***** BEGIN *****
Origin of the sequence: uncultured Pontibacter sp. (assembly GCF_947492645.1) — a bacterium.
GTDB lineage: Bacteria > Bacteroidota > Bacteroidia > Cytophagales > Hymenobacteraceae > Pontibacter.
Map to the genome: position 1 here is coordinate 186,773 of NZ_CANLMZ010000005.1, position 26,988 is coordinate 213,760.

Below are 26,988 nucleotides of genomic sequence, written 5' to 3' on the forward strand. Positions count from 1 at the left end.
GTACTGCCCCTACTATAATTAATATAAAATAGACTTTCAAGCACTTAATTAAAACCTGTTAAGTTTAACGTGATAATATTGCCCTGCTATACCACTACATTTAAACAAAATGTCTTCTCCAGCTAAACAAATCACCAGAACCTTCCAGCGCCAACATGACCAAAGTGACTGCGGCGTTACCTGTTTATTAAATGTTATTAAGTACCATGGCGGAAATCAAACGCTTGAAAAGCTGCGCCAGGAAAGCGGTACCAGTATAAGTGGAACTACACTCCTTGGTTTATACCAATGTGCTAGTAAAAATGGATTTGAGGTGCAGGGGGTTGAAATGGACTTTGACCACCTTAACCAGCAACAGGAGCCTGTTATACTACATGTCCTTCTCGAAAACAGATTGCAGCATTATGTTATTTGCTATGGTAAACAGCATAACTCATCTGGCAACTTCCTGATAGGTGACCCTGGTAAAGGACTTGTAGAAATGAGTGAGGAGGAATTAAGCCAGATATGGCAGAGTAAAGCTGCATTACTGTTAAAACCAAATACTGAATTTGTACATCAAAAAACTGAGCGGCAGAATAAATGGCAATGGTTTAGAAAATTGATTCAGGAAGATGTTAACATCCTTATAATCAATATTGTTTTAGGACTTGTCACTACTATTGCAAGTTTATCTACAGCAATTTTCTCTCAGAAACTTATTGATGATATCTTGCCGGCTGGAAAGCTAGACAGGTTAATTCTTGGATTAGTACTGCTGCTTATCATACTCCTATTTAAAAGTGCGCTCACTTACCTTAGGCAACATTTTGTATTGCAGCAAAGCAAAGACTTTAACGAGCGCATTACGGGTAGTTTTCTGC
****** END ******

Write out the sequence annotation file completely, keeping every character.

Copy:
Origin of the sequence: uncultured Pontibacter sp. (assembly GCF_947492645.1) — a bacterium.
GTDB lineage: Bacteria > Bacteroidota > Bacteroidia > Cytophagales > Hymenobacteraceae > Pontibacter.
Map to the genome: position 1 here is coordinate 186,773 of NZ_CANLMZ010000005.1, position 26,988 is coordinate 213,760.

Below are 26,988 nucleotides of genomic sequence, written 5' to 3' on the forward strand. Positions count from 1 at the left end.
GTACTGCCCCTACTATAATTAATATAAAATAGACTTTCAAGCACTTAATTAAAACCTGTTAAGTTTAACGTGATAATATTGCCCTGCTATACCACTACATTTAAACAAAATGTCTTCTCCAGCTAAACAAATCACCAGAACCTTCCAGCGCCAACATGACCAAAGTGACTGCGGCGTTACCTGTTTATTAAATGTTATTAAGTACCATGGCGGAAATCAAACGCTTGAAAAGCTGCGCCAGGAAAGCGGTACCAGTATAAGTGGAACTACACTCCTTGGTTTATACCAATGTGCTAGTAAAAATGGATTTGAGGTGCAGGGGGTTGAAATGGACTTTGACCACCTTAACCAGCAACAGGAGCCTGTTATACTACATGTCCTTCTCGAAAACAGATTGCAGCATTATGTTATTTGCTATGGTAAACAGCATAACTCATCTGGCAACTTCCTGATAGGTGACCCTGGTAAAGGACTTGTAGAAATGAGTGAGGAGGAATTAAGCCAGATATGGCAGAGTAAAGCTGCATTACTGTTAAAACCAAATACTGAATTTGTACATCAAAAAACTGAGCGGCAGAATAAATGGCAATGGTTTAGAAAATTGATTCAGGAAGATGTTAACATCCTTATAATCAATATTGTTTTAGGACTTGTCACTACTATTGCAAGTTTATCTACAGCAATTTTCTCTCAGAAACTTATTGATGATATCTTGCCGGCTGGAAAGCTAGACAGGTTAATTCTTGGATTAGTACTGCTGCTTATCATACTCCTATTTAAAAGTGCGCTCACTTACCTTAGGCAACATTTTGTATTGCAGCAAAGCAAAGACTTTAACGAGCGCATTACGGGTAGTTTTCTGC